DMANBURGER "Black Market".
trudged through the torrential blowing rain to a dark, enigmatic burger den on the Lower East Side. Located above speakeasy style bar Cabin Down Below, this dim-lit former pizza shop was quietly opened a couple of weeks ago by muffled owner Johnny T. Also owner of eclectic night haunts, The Bowery Electric and Niagara, Johnny was quite clear about keeping his restaurant free from the riff -raff of the press world. Fortunately the benefits of being a lowly burger blogger and not a superstar food journalist, is that I got carte blanche of this mysterious hideaway, for a brief moment. Black Market’s sexy decor consists of jet black leather banquettes, antique chandeliers and marble counter tops. A friendly group of hipsters are at the helm serving a minimal menu featuring oysters, burgers, tuna rolls and crudite.
I sat alone in the front of the restaurant and pondered ,confused and asked myself two questions. The first was, where were the gorgeous hip models and chic-punkster types that were supposedly frequenting ? and secondly, why the bejeezes were the front steel shutters closed ?? I decided against asking for the answers to those questions, fearing that my short right of passage as guest burger scribe would be revoked…. somewhat like the Soup Nazi …..NO BURGER FOR YOU !!! I quietly sat there and waited patiently for my burger, a blend which was yet again, flawlessly provided by Pat La Frieda’s. I watched the capable workings of my burger builder Mike, as he thrashed around the tiny counter kitchen to expertly assemble my tasting. He was joined by “Spanky” and “Reynolds” making up the trio of frontmen at Black Market that evening. My burger arrived with a perfectly toasted soft bun, crisp dill pickles, lettuce, tomatoes, and a generous portion of crispy French fries. My first bite was another heavenly mouthful of well blended, strong flavored beef that brought a smile to my face. I immediately thought Shake Shack …not because I was comparing it as better or worse, but because it reminded me of a simplistic, beautifully constructed burger that I could eat over and over.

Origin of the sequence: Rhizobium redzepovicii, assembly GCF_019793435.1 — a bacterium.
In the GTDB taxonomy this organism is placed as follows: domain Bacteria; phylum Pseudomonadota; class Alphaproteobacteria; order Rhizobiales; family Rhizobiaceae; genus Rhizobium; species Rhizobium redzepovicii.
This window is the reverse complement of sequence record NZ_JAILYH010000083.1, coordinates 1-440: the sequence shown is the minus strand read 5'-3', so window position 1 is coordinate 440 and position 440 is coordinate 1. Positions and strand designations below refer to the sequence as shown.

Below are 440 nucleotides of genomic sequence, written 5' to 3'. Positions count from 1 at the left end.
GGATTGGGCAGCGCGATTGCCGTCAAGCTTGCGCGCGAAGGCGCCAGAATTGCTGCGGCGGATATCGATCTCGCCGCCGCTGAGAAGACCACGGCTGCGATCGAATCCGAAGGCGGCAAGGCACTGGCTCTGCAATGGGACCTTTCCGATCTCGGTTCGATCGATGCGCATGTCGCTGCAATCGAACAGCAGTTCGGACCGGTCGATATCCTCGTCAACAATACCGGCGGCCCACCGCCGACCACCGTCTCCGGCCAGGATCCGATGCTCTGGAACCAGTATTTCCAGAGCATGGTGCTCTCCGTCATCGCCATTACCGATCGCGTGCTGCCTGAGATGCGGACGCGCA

The French Fries were doused in black pepper and salt, rendering the flavor spicy and addictive. Not wanting to outstay my welcome, I snapped up my fries, took the last bite of my tasty burger, slurped my diet coke, and asked for the check. The price was affordable at $11.00, which was great for a burger of its quality and taste. I hope and wish Johnny T and all the guys well in their new venture, I am sure that if his other projects are any indication, he won’t have a problem .
Citysearch Editorial Review.
Formerly The Pizza Shop, this East Village trifecta (bar, lounge and cafe) offers speakeasy cocktails and upscale bar bites. Exposed brick walls and marble-topped pedestal tables clustered around leather banquettes create an intimate lounge in the front area, while larger tables in the back are better for dining. Crystal chandeliers, dim lighting, tiled flooring and dark slate walls complete the old-timey theme. Although wines by the glass ($7-$10) and brews on tap are reasonably priced, (including perfectly poured Guinness for $5), the hipster staff has a too-cool-for-school attitude.